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Original songs for modern families

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Creative Futures and musician Rosie Adediran launched London Rhymes – a new Youtube channel featuring original songs for modern families.

Hackney parents from The Ivy Street Family Centre in Hoxton and the Hackney Playbus groups have collaborated with professional musicians to create London Rhymes – the antithesis to the Baby Shark phenomenon.

Rosie Adediran

The antithesis to the often garish visuals and grating songs found on Youtube, London Rhymes aims to breathe new life, quality and imagination into children’s online music with lively, catchy tunes beautifully animated by artist Claire Fauché that will get the whole family singing. 

A reinvention of the traditional nursery rhyme the collection of songs have been written by professional musicians and parents from various family centres around London and the project has been supported by digital commissioning agency The Space.  With titles such as ‘It’s Nappy Time’ and ‘Let’s be Friends’, the songs are rooted in real life parenting to reflect the joys and challenges of family life. 

London Rhymes founder and lead musician, Rosie Adediran says, “The lyrics and melodies in this collection of songs were created from experiences that parents from all walks of life have brought to the table.”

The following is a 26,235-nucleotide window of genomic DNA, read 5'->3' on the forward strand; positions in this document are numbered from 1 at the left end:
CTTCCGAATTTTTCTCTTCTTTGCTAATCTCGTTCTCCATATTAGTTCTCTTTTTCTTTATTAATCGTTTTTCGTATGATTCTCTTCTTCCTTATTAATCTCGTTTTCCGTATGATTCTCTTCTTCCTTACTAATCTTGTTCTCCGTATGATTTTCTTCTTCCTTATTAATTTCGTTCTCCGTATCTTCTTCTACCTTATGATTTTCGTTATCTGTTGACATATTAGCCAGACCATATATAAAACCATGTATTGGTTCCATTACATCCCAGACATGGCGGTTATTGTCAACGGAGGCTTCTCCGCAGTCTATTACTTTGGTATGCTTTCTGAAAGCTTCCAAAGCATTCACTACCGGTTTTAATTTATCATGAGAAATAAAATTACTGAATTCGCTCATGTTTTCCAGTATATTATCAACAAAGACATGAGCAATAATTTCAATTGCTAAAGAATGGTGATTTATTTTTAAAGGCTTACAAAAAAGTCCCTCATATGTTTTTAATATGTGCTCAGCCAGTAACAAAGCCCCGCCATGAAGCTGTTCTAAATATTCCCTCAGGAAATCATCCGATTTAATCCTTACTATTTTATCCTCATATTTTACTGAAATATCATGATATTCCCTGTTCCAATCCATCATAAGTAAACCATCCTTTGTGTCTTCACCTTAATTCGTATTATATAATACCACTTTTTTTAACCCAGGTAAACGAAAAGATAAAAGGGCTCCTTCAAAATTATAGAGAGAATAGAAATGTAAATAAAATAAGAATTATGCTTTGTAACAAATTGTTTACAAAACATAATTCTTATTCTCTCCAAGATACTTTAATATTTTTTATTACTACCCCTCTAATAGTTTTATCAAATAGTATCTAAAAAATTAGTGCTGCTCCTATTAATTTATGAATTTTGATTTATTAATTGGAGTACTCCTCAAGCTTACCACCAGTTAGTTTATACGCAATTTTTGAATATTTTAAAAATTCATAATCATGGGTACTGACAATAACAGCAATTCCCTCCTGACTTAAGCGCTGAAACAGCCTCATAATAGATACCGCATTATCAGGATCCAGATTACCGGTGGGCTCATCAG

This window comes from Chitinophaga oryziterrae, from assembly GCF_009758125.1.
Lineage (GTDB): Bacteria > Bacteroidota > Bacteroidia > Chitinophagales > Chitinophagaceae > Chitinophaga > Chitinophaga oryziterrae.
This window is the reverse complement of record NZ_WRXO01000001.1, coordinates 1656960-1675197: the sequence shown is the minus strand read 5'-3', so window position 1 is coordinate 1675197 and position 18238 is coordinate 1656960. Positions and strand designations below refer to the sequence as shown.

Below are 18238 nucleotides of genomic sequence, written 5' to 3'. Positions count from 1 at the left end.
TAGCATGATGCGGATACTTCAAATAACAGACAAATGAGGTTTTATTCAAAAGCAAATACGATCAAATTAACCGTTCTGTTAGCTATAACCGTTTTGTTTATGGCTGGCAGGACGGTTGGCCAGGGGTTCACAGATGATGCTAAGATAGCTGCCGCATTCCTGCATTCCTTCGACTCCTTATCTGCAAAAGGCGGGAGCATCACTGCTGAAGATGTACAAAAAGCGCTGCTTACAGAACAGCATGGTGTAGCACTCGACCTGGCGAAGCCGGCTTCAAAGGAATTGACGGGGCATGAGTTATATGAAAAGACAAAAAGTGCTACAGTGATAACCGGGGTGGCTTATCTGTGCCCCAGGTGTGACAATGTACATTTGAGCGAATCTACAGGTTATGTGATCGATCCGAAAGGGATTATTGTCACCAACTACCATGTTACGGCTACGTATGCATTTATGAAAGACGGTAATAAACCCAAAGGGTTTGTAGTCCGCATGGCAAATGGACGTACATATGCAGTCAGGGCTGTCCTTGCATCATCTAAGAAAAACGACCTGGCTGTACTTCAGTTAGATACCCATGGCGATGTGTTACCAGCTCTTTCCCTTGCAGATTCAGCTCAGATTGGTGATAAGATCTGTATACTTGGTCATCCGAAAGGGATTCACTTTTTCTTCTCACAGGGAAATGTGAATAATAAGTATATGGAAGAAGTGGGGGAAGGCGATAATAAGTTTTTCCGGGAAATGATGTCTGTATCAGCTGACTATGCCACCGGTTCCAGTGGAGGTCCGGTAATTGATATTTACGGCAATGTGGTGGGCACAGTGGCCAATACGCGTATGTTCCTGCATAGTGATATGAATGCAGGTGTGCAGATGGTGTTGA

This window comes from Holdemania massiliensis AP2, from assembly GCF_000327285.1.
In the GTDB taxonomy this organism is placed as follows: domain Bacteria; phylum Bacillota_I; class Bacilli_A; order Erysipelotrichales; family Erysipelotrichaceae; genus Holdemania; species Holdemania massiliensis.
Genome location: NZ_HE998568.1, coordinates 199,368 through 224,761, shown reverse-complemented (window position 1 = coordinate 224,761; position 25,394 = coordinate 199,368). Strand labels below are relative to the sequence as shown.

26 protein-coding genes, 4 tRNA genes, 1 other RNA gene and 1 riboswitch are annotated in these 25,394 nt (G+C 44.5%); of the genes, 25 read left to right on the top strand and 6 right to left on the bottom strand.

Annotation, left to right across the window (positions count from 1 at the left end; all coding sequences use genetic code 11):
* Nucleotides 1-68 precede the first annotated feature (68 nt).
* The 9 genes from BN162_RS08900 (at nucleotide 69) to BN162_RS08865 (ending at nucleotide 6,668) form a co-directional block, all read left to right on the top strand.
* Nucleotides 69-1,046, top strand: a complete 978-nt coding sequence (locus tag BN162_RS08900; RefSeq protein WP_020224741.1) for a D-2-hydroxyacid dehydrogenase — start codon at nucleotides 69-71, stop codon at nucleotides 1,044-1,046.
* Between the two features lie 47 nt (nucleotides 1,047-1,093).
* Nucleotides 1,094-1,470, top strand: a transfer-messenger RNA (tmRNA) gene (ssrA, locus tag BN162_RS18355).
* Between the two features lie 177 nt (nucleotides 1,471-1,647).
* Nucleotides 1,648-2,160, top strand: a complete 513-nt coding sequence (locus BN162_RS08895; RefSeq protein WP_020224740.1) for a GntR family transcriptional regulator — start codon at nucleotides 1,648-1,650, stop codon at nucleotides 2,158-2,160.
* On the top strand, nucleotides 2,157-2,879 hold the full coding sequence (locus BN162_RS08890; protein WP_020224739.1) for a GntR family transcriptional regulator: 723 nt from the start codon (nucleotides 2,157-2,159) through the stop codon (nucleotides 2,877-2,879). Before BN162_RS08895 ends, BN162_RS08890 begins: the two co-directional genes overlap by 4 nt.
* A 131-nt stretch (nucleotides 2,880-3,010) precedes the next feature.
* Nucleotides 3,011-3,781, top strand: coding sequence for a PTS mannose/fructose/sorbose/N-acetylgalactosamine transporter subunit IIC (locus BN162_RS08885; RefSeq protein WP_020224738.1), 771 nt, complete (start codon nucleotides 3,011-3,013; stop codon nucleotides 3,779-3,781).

The fun and lively songs are designed to give families the opportunity to listen to great music and inspire them to use singing and music in their everyday lives. 

London Rhymes is supported by research that points to the merits of music in the early stages of a child’s development, and in particular the benefits of music interaction between parent and child which can enhance bonding and attachment.

It is known that babies are innately musical and acute listeners. They can hear their mother’s voices from around 26 weeks in utero and recognise it above other voices once born (Nöcker-Ribaupierre 1999).

According to a report written for Creative Futures there is a wide body of evidence to demonstrate that early engagement in music can have a beneficial impact upon young children’s development. Music has been shown to improve developing children’s speech and communication skills, pro-social skills, fine motor and coordination skills, and even numeracy. 

Rosie says, “Through London Rhymes we want to bring something new and exciting to the world of children’s music and to shout about the positive impact that singing and music-making can have on family life.”

London Rhymes can be found on the following platforms

www.LondonRhymes.com

Youtube, Spotify, SoundCloud, iTunes

The London Rhymes channel has been commissioned by The Space CIC, with funds from Arts Council England.

 

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